The Canadian Institute of Health Information (CIHI) reported 23,746 abortions in the province, but government figures released in a factum information to the court show the number of abortion services billed to OHIP totalled 45,471 in the fiscal year 2014-15.
The numbers emerged as lawyers representing an Ottawa pro-life blogger asked an Ontario Superior Court judge on Feb. 1 to strike down an Ontario law censoring the release of abortion-related statistics.
Justice Marc Labrosse reserved decision in the case brought by the Association for Reformed Political Action (ARPA) Canada and pro-life blogger Patricia Maloney.
Constitutional lawyers Albertos Polizogopoulos and ARPA Canada in-house counsel John Sikkema argued in court that the prohibition impairs the Charter rights of free expression — including freedom of the press — for those wishing to engage in a meaningful discussion of an important public policy issue.
The statute in question is Section 65 (5.7) of the Ontario Freedom of Information and Protection of Privacy Act (FIPPA). This provision, added in January 2012 with no recorded debate, says: “This Act does not apply to records relating to the provision of abortion services.”
“Clearly, open reporting of abortion statistics can co-exist with taxpayer-funded abortion on demand,” said ARPA Canada’s Director of Law and Policy André Schutten in a statement. “How can Ontario justify dropping the cone of silence on anonymous statistics regarding a procedure legally performed on the public dime?”
“One of the government’s arguments was that I can already have meaningful debate on abortion without accurate abortion numbers, and that there is other information out there on abortion,” Maloney said on her blog after the hearing.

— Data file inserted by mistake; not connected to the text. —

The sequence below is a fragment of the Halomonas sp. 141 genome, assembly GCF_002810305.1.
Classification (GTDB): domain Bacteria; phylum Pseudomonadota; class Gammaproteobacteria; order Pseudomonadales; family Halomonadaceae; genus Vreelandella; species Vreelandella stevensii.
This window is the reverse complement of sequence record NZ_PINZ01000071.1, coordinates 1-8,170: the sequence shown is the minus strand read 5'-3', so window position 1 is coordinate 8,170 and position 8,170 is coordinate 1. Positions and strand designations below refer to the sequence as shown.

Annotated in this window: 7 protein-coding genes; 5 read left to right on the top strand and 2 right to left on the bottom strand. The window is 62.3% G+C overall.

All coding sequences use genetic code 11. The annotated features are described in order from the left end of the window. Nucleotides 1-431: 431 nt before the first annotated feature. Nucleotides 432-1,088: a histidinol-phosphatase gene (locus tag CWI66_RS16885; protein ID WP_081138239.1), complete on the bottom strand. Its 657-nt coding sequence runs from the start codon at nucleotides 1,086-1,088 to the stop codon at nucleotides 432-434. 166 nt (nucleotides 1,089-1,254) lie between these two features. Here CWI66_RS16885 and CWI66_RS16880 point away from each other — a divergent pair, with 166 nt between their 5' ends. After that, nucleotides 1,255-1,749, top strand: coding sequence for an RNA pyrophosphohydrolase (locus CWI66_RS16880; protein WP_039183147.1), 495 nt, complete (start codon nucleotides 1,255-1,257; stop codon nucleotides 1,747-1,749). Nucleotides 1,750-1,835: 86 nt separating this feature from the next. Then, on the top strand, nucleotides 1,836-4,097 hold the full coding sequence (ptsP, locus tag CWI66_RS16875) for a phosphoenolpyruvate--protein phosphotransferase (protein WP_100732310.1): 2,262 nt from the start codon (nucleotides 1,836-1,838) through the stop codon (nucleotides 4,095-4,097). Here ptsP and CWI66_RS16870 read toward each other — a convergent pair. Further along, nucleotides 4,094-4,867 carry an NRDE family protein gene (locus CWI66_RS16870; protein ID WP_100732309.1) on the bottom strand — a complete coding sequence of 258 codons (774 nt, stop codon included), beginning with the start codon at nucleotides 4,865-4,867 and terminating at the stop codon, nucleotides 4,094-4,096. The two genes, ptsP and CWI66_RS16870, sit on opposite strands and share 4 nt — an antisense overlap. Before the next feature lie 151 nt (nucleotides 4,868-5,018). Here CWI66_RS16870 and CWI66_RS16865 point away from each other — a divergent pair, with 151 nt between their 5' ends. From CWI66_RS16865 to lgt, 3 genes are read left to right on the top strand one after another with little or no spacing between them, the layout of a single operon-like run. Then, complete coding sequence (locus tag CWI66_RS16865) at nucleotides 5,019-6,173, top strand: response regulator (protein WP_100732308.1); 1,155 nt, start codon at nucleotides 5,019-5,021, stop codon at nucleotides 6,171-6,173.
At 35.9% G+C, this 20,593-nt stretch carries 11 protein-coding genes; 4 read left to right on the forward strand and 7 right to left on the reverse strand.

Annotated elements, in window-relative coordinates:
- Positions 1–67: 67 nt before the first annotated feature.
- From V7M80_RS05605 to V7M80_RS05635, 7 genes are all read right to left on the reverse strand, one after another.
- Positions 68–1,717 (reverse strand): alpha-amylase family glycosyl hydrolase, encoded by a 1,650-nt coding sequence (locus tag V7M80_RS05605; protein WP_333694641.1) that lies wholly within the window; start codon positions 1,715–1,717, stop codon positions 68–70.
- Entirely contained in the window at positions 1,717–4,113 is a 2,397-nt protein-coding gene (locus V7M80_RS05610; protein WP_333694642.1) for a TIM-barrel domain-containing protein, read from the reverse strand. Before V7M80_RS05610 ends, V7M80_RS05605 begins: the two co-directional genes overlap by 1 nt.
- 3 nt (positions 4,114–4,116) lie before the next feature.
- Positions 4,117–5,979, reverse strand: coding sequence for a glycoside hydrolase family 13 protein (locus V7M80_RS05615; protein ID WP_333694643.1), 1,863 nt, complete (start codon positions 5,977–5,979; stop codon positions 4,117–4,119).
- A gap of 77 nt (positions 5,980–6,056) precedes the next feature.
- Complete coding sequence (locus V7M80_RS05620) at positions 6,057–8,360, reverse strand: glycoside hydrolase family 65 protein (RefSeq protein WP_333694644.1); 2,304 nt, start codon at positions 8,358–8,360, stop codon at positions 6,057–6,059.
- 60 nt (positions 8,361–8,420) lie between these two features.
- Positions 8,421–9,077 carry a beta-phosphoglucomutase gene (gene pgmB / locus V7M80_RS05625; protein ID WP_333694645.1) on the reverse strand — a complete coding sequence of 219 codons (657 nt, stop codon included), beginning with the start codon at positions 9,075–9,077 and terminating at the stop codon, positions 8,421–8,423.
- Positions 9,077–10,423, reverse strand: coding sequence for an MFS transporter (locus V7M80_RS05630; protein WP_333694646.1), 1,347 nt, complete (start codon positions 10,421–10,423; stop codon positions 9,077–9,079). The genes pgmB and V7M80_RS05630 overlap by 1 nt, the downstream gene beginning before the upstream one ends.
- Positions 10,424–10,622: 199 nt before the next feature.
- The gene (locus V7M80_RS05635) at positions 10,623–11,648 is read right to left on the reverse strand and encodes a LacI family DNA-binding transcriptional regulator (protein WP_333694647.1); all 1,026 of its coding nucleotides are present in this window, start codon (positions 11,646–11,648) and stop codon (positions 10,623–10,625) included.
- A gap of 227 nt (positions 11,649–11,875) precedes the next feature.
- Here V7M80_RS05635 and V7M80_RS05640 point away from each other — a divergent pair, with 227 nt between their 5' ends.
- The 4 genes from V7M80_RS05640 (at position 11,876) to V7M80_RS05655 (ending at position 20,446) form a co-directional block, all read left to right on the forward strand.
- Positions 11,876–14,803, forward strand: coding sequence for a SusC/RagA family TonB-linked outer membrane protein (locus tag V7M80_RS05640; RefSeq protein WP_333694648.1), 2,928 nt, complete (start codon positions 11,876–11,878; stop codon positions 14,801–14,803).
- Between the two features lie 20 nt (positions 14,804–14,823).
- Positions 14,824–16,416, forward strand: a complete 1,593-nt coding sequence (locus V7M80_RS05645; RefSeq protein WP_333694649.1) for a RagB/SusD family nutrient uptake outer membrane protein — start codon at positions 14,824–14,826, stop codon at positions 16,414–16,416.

“This is the second time the Ontario Government has given me abortion data in the past five years,” she said. “And both times it was litigation that made them release it. Yet they tell us that I can ask for abortion information outside of FIPPA, and I will get it.”
The CIHI reported 23,746 abortions, based on figures from hospitals and clinics.
“It also goes to show how important open, transparent and accountable government is,” she said. “We are paying for these abortions so it’s our right to know how many there are and what we are paying for them.”
The information Maloney is seeking includes the total number of abortions in Ontario; the cost to the health care system; whether the abortions take place in a hospital, a private clinic or a doctor’s office; how many abortions are taking place at differing gestational stages, and the age of women who obtain abortions, among other data.
The Ontario government’s lawyer, Daniel Guttman, contended meaningful discussion on abortion is not impaired since obviously ARPA and Maloney are continuing to discuss abortion. Guttman also argued the information Maloney seeks is available through other avenues than through Freedom of Information requests, such as through CIHI or directly asking the Health Minister for the statistics.